-- Elmoboria Carpenter 1976
---- piperi Carpenter 1976
- Spilapteridae Handlirsch 1906
-- Dunbaria Tillyard in Dunbar & Tillyard 1924
---- fasciipennis Tillyard in Dunbar & Tillyard 1924 (Pictured on front & back covers.)
Uncertain Family
-- Kansasia Tillyard 1937
---- pulchra Tillyard 1937

Megasecoptera (Pterygota: Palaeoptera) U.Carb.-Perm.  A group very similar to the previous order, but with the fore and hind wings nearly equal in size, and noticeably long and slender.  Wing bases often very slender and reminiscent of those of modern damselflies. One family, 2 genera, 5 species.

 - Protohymenidae Tillyard 1924
-- Protohymen Tillyard 1924
---- permianus Tillyard 1924 (Photo on back cover)
schucherti Tillyard 1926
---- elongatus Carpenter 1930
---- readi Carpenter 1933 (Fig. 9)
tenuis Carpenter 1938
-- Permohymen Tillyard 1924
---- schucherti Tillyard 1924
Fig. 9.  P. readi after Carpenter 1933 (Ref. 9)
Figure 9

Diaphanopterodea (Pterygota: Palaeoptera) U.Carb.-Perm. Similar to the previous order, but have the ability to fold their wings back along the abdomen.  Three families, 3 genera, 6 species.

- Asthenohymenidae Tillyard 1924
-- Asthenohymen Tillyard 1924
---- dunbari Tillyard 1924 (Fig. 10)
affinis Tillyard 1926
---- pusillus Tillyard 1926
- Elmoidae Tillyard 1937
-- Elmoa Tillyard 1937
---- trisecta Tillyard 1937
- Martynoviidae Tillyard 1932
-- Martynovia Tillyard 1932
---- insignis Tillyard 1932
---- protohymeniodes (Tillyard) 1932 (Martynoviella)
 Fig. 10.  A. dunbari after Carpenter 1939 (Ref. 11)
Figure 10
Protodonata (Pterygota: Palaeoptera) U.Carb.-Perm.  These dragonfly-like insects were usually large and occasionally gigantic in size.  The largest insect known is from Elmo: Meganeuropsis permiana is estimated to have had a wingspan of nearly 29 inches.  It was likely at the upper limits of size for which tracheal respiration could supply enough oxygen to its flight muscles; it probably also had the ability to actively control its thoracic temperature, making it one of the first endotherms (Ref. 33).  Protodonata ruled the Permian skies, preying on flying and perching insects.  Probably aquatic as are the Odonata of today.  Two families, 4 genera, 7 species.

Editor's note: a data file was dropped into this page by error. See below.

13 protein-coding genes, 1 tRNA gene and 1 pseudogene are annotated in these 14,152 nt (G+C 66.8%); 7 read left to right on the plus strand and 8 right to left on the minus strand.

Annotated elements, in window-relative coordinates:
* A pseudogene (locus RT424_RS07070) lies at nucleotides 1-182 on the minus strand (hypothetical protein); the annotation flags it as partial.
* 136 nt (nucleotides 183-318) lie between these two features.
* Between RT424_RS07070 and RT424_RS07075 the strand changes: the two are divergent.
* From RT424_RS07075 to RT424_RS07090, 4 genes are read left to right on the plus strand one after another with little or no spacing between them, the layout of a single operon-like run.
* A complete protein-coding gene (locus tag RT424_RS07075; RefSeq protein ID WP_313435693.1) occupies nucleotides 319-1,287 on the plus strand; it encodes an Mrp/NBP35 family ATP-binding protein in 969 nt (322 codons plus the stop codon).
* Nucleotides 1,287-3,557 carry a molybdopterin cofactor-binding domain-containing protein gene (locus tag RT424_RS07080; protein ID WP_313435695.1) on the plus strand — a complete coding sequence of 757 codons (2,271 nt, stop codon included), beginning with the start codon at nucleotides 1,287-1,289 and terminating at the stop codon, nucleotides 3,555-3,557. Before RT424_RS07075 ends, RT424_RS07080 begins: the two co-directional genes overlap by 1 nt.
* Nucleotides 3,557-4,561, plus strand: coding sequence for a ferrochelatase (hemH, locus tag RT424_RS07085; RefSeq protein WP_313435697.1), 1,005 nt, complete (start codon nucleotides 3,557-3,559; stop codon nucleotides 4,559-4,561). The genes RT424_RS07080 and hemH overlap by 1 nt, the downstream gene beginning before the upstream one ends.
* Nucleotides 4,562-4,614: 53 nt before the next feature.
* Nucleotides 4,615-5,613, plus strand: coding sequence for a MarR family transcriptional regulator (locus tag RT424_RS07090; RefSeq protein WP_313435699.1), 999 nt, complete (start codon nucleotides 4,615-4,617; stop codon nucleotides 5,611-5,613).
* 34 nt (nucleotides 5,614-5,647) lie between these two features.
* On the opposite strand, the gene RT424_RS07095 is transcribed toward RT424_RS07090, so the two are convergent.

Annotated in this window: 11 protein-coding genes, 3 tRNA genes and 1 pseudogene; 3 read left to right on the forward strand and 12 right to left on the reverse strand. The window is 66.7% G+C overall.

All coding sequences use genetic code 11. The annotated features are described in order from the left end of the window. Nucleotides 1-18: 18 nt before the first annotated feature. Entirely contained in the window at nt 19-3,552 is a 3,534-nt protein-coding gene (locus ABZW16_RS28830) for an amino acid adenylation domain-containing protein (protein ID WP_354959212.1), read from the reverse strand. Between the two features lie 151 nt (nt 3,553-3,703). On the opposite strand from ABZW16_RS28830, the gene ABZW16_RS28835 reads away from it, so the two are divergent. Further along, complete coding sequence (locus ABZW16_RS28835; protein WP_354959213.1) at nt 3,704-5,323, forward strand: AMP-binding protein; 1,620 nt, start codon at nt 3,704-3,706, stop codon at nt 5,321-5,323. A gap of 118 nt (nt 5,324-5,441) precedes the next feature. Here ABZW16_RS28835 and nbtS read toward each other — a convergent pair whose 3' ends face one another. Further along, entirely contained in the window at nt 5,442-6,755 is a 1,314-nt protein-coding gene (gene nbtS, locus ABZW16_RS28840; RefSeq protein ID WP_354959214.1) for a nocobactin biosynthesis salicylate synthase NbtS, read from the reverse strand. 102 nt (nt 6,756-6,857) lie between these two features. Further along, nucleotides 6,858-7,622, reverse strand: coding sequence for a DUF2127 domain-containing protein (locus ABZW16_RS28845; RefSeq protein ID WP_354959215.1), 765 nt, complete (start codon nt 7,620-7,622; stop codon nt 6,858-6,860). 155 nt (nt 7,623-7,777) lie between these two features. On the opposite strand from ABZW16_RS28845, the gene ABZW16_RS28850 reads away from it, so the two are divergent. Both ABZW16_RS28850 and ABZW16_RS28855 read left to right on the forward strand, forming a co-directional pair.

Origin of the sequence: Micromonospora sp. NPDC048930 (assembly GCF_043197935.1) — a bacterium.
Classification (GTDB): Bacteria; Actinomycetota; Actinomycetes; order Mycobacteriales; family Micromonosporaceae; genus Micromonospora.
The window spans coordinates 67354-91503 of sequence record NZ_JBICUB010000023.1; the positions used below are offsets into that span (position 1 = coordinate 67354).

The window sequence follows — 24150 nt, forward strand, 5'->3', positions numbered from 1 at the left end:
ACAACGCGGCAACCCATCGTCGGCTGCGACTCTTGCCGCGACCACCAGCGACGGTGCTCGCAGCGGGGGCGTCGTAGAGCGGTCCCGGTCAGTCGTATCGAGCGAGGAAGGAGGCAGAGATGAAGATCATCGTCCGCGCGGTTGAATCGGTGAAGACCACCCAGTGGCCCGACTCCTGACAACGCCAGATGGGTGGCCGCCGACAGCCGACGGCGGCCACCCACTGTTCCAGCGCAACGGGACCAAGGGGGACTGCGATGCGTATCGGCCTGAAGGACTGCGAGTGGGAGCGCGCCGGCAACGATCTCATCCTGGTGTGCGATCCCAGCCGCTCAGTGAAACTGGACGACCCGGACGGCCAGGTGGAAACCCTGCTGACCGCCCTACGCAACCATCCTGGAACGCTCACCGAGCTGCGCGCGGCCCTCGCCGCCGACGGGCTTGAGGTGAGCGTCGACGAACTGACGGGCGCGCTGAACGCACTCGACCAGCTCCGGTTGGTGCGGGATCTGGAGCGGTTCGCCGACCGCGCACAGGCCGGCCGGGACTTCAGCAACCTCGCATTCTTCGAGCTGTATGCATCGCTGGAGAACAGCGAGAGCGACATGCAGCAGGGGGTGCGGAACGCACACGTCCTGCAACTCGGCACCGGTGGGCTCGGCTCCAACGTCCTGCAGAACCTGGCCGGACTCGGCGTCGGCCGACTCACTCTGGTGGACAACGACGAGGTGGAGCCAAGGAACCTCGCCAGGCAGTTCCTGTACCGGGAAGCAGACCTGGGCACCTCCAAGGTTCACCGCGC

Fig 11

- Meganeuridae Handlirsch 1906
-- Meganeuropsis Carpenter 1939
---- permiana Carpenter 1939
-- Megatypus Tillyard 1925
---- schucherti Tillyard 1925 (Fig. 11)
---- ingentissimus Tillyard 1925
-- Tupus Sellards 1906
---- permianus Sellards 1906
---- readi Carpenter 1933
---- vetustus (Carpenter) 1933 (Megatypus)
- Paralogidae Handlirsch 1906
-- Oligotypus Carpenter 1931
---- tillyardi Carpenter 1931

Fig. 11, A full-sized image of a hind_ wing of  Megatypus schucherti Tillyard 1924.  This fossil is in the Kansas State University Entomology Dept. collection.  Scanned by Roy Beckemeyer with the permission of Dr. Ralph Charlton of KSU.  This 19.5 cm wing, found by two KSU entomology students, Otto Wenger and Floyd Holmes in 1939, is one of the most complete Protodonata wings ever found – nearly all the venation is clear and well-preserved.



Odonata (Pterygota: Palaeoptera) Perm.-Hol.Dragonflies and damselflies quite similar to modern forms were present in the Elmo fauna.  Like the protodonates, the odonates were predaceous.  It is possible that their generally smaller size was helpful in their survival to modern times.  It has been postulated (Ref. 26) that an increase in atmospheric oxygen level to about 35% during the Carboniferous and Permian supported the development  of very large flying  insects and that the decrease in oxygen level at the end of the Permian contributed to their extinction.  Two families, 4 genera, 7 species.
Archisozygoptera Handlirsch 1906
- Kennedyidae Tillyard 1925
-- Kennedya Tillyard 1925
---- mirabilis Tillyard 1925 (Fig. 12)
---- tillyardi Carpenter 1939
---- reducta Capenter 1939
-- Progoneura Carpenter 1931
---- minuta Carpenter 1931